From all indications, studies have shown that there is a positive correlation between wage increases and productivity, and a regressive correlation between increases of productivity and wages. For that matter, it imposes on government the responsibility to ensure the Ghanaian economy in its ailing state receives the needed stimulus through the provision of better wages for workers to shore-up economic production in the country. This, most importantly, includes providing the teeming unemployed youth – who are the economy’s workforce – jobs for rapid growth of the economy.


  1. Ehrenberg R. G. and R. S. Smith, 2009. Modern Labour Economics: Theory and Public Policy, 10th Edition, Pearson.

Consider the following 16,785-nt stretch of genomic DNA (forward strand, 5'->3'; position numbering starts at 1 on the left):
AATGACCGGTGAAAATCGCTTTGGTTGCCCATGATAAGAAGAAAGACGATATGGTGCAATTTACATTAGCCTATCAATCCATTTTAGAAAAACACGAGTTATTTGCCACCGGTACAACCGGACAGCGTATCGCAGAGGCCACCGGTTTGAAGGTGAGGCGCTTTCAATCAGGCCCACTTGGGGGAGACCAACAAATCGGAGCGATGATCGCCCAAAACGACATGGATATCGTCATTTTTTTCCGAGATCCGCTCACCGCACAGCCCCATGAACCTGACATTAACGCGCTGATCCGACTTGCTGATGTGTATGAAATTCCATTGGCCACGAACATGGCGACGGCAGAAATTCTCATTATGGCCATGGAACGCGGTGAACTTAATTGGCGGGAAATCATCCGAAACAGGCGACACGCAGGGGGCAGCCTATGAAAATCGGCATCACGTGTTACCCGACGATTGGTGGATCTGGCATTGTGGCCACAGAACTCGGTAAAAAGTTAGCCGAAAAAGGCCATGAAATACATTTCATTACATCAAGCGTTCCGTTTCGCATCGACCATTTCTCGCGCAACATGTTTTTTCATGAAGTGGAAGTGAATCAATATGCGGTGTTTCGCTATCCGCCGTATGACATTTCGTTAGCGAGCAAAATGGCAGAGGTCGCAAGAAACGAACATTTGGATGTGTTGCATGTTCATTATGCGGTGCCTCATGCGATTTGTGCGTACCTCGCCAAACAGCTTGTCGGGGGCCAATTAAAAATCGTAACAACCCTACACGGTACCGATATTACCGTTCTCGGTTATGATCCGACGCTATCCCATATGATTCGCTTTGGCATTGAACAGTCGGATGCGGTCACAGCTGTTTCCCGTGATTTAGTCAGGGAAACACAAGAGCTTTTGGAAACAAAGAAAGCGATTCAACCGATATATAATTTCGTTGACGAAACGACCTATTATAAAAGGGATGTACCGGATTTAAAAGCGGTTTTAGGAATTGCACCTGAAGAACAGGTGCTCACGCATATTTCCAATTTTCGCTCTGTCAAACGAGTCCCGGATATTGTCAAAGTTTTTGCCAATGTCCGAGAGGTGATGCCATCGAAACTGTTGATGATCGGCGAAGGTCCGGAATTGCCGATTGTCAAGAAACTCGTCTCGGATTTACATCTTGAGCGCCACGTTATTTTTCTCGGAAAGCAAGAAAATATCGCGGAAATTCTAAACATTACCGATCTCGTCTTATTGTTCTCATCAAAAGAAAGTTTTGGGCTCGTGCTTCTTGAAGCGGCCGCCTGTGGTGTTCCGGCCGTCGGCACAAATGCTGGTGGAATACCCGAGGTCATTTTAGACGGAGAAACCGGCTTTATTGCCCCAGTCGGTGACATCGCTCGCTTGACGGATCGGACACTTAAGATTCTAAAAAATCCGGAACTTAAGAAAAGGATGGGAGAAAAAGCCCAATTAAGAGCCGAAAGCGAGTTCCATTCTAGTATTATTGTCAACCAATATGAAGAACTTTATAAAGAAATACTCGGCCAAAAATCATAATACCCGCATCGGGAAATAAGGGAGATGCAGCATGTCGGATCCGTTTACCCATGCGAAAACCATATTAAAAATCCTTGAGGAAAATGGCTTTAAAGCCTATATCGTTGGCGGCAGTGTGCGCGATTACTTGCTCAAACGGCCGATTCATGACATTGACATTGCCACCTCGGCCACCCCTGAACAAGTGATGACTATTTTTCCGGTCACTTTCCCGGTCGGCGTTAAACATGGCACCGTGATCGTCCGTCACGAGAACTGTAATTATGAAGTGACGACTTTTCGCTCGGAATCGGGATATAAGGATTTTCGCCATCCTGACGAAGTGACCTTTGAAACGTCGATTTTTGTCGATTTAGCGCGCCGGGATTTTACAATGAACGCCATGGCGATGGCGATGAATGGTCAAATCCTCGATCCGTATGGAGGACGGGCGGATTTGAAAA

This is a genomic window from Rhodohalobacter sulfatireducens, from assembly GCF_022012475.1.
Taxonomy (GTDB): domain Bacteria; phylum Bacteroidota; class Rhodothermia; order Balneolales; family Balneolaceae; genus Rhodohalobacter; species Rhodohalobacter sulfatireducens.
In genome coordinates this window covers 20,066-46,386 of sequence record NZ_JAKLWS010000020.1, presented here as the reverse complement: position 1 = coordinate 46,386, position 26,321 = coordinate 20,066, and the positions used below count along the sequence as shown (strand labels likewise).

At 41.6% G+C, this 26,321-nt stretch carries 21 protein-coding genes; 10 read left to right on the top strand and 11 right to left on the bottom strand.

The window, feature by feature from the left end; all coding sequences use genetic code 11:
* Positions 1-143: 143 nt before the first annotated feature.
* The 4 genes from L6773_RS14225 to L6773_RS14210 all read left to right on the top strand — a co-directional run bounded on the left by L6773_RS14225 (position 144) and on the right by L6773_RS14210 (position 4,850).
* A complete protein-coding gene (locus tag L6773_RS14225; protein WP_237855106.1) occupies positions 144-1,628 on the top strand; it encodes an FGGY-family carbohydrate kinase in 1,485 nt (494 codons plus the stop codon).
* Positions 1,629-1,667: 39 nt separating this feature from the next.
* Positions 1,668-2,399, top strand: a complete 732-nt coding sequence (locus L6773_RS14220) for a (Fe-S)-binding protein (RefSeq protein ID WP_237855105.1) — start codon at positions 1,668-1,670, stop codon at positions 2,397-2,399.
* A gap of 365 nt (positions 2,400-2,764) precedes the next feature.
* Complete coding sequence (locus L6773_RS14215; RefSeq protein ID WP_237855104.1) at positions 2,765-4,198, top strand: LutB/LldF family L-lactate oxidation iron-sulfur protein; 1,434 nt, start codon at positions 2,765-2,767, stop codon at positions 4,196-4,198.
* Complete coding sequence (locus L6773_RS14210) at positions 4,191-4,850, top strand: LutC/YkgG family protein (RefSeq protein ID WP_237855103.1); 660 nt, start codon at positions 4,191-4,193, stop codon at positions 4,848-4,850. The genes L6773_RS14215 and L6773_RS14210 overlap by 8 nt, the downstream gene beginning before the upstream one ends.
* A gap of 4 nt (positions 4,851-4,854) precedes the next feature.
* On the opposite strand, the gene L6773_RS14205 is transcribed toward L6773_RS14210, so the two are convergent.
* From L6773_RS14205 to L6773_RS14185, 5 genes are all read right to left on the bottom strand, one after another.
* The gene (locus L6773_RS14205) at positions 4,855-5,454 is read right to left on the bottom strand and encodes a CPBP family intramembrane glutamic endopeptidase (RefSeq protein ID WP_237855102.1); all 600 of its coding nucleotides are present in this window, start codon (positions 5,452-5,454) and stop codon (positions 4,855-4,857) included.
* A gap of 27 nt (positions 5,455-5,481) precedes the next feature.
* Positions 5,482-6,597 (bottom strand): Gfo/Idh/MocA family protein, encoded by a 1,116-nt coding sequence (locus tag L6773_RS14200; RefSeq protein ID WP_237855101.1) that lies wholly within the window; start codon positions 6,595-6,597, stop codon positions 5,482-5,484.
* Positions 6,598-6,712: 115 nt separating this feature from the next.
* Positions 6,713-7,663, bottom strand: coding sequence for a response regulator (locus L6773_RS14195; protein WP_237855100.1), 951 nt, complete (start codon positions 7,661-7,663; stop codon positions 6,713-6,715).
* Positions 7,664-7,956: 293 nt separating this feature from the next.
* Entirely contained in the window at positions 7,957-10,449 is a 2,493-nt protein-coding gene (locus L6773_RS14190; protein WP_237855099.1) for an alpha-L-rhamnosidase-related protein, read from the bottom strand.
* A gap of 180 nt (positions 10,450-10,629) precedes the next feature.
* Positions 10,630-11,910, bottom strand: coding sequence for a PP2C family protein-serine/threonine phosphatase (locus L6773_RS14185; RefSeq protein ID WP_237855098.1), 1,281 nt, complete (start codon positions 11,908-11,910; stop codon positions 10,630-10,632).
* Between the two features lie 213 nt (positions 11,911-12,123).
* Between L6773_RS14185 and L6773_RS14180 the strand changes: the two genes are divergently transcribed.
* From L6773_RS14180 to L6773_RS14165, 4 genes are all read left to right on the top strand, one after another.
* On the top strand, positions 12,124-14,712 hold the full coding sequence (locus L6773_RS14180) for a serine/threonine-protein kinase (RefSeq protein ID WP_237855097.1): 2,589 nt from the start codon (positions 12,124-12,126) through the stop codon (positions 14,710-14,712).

2. Riley, R.; Bondibene, C., R.; 2015. The Impact of the National Minimum Wage on UK Businesses. Report to the Low Pay Commission. National Institute of Economic and social Research and Centre for Macroeconomics.
  3. Mayneris, F.; Poncet, S.; Zhang, T.; 2014. The Cleansing Effect of Minimum Wage: Minimum Wage Rules, Firm Dynamics and Aggregate Productivity in China. CEPII working Paper.

>>>The writer is a Tax Analyst. He can be reached at [email protected]